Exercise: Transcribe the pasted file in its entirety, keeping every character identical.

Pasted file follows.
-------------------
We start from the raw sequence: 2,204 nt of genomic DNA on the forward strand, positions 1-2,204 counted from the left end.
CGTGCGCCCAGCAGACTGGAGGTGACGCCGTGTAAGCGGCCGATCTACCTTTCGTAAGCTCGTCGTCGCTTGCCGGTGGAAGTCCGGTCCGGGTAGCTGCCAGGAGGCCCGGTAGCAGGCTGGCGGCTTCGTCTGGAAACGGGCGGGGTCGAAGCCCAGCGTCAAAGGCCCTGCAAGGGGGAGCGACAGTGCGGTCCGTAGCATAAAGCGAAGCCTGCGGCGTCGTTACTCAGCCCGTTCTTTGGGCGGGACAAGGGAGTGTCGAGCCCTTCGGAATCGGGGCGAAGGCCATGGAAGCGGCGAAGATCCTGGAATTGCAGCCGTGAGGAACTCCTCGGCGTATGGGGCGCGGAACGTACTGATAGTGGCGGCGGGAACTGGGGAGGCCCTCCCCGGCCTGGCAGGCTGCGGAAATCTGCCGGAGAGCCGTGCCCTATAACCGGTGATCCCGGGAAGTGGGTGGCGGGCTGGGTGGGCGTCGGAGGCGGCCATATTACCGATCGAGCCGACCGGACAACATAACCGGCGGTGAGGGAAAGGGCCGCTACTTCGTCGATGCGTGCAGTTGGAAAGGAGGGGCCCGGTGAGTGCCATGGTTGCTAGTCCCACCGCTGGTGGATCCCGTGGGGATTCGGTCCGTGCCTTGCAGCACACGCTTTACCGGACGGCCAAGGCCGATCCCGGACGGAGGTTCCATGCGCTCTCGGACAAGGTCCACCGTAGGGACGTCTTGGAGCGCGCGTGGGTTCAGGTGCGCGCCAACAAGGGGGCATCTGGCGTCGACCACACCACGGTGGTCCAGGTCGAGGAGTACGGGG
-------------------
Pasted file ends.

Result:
We start from the raw sequence: 2,204 nt of genomic DNA on the forward strand, positions 1-2,204 counted from the left end.
CGTGCGCCCAGCAGACTGGAGGTGACGCCGTGTAAGCGGCCGATCTACCTTTCGTAAGCTCGTCGTCGCTTGCCGGTGGAAGTCCGGTCCGGGTAGCTGCCAGGAGGCCCGGTAGCAGGCTGGCGGCTTCGTCTGGAAACGGGCGGGGTCGAAGCCCAGCGTCAAAGGCCCTGCAAGGGGGAGCGACAGTGCGGTCCGTAGCATAAAGCGAAGCCTGCGGCGTCGTTACTCAGCCCGTTCTTTGGGCGGGACAAGGGAGTGTCGAGCCCTTCGGAATCGGGGCGAAGGCCATGGAAGCGGCGAAGATCCTGGAATTGCAGCCGTGAGGAACTCCTCGGCGTATGGGGCGCGGAACGTACTGATAGTGGCGGCGGGAACTGGGGAGGCCCTCCCCGGCCTGGCAGGCTGCGGAAATCTGCCGGAGAGCCGTGCCCTATAACCGGTGATCCCGGGAAGTGGGTGGCGGGCTGGGTGGGCGTCGGAGGCGGCCATATTACCGATCGAGCCGACCGGACAACATAACCGGCGGTGAGGGAAAGGGCCGCTACTTCGTCGATGCGTGCAGTTGGAAAGGAGGGGCCCGGTGAGTGCCATGGTTGCTAGTCCCACCGCTGGTGGATCCCGTGGGGATTCGGTCCGTGCCTTGCAGCACACGCTTTACCGGACGGCCAAGGCCGATCCCGGACGGAGGTTCCATGCGCTCTCGGACAAGGTCCACCGTAGGGACGTCTTGGAGCGCGCGTGGGTTCAGGTGCGCGCCAACAAGGGGGCATCTGGCGTCGACCACACCACGGTGGTCCAGGTCGAGGAGTACGGGG